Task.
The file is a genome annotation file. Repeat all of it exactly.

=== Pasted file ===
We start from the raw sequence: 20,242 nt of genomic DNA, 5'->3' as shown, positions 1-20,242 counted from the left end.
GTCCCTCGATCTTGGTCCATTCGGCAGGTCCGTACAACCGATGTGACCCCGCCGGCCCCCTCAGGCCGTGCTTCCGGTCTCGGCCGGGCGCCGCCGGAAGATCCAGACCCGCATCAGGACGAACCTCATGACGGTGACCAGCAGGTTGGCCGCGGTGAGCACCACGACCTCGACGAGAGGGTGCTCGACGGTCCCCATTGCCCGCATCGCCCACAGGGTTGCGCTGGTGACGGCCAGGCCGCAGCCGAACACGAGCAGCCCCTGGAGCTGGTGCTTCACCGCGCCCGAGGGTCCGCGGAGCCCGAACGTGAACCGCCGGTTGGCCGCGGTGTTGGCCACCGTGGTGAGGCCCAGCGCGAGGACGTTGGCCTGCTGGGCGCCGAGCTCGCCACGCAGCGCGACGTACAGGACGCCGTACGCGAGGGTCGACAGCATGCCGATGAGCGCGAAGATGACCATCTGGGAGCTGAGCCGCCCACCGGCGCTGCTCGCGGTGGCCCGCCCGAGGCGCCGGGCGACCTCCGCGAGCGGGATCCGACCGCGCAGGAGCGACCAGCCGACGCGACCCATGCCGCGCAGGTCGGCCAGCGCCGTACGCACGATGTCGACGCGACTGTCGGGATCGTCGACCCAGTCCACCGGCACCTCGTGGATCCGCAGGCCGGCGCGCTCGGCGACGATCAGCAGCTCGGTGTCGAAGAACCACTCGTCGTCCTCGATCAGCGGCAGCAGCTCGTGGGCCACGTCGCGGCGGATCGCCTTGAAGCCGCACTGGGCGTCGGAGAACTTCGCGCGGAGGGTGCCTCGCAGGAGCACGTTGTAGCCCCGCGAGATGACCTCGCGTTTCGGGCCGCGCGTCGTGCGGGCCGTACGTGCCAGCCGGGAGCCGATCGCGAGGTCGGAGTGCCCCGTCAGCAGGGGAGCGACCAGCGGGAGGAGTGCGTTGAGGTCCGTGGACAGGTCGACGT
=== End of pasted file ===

We start from the raw sequence: 20,242 nt of genomic DNA, 5'->3' as shown, positions 1-20,242 counted from the left end.
GTCCCTCGATCTTGGTCCATTCGGCAGGTCCGTACAACCGATGTGACCCCGCCGGCCCCCTCAGGCCGTGCTTCCGGTCTCGGCCGGGCGCCGCCGGAAGATCCAGACCCGCATCAGGACGAACCTCATGACGGTGACCAGCAGGTTGGCCGCGGTGAGCACCACGACCTCGACGAGAGGGTGCTCGACGGTCCCCATTGCCCGCATCGCCCACAGGGTTGCGCTGGTGACGGCCAGGCCGCAGCCGAACACGAGCAGCCCCTGGAGCTGGTGCTTCACCGCGCCCGAGGGTCCGCGGAGCCCGAACGTGAACCGCCGGTTGGCCGCGGTGTTGGCCACCGTGGTGAGGCCCAGCGCGAGGACGTTGGCCTGCTGGGCGCCGAGCTCGCCACGCAGCGCGACGTACAGGACGCCGTACGCGAGGGTCGACAGCATGCCGATGAGCGCGAAGATGACCATCTGGGAGCTGAGCCGCCCACCGGCGCTGCTCGCGGTGGCCCGCCCGAGGCGCCGGGCGACCTCCGCGAGCGGGATCCGACCGCGCAGGAGCGACCAGCCGACGCGACCCATGCCGCGCAGGTCGGCCAGCGCCGTACGCACGATGTCGACGCGACTGTCGGGATCGTCGACCCAGTCCACCGGCACCTCGTGGATCCGCAGGCCGGCGCGCTCGGCGACGATCAGCAGCTCGGTGTCGAAGAACCACTCGTCGTCCTCGATCAGCGGCAGCAGCTCGTGGGCCACGTCGCGGCGGATCGCCTTGAAGCCGCACTGGGCGTCGGAGAACTTCGCGCGGAGGGTGCCTCGCAGGAGCACGTTGTAGCCCCGCGAGATGACCTCGCGTTTCGGGCCGCGCGTCGTGCGGGCCGTACGTGCCAGCCGGGAGCCGATCGCGAGGTCGGAGTGCCCCGTCAGCAGGGGAGCGACCAGCGGGAGGAGTGCGTTGAGGTCCGTGGACAGGTCGACGT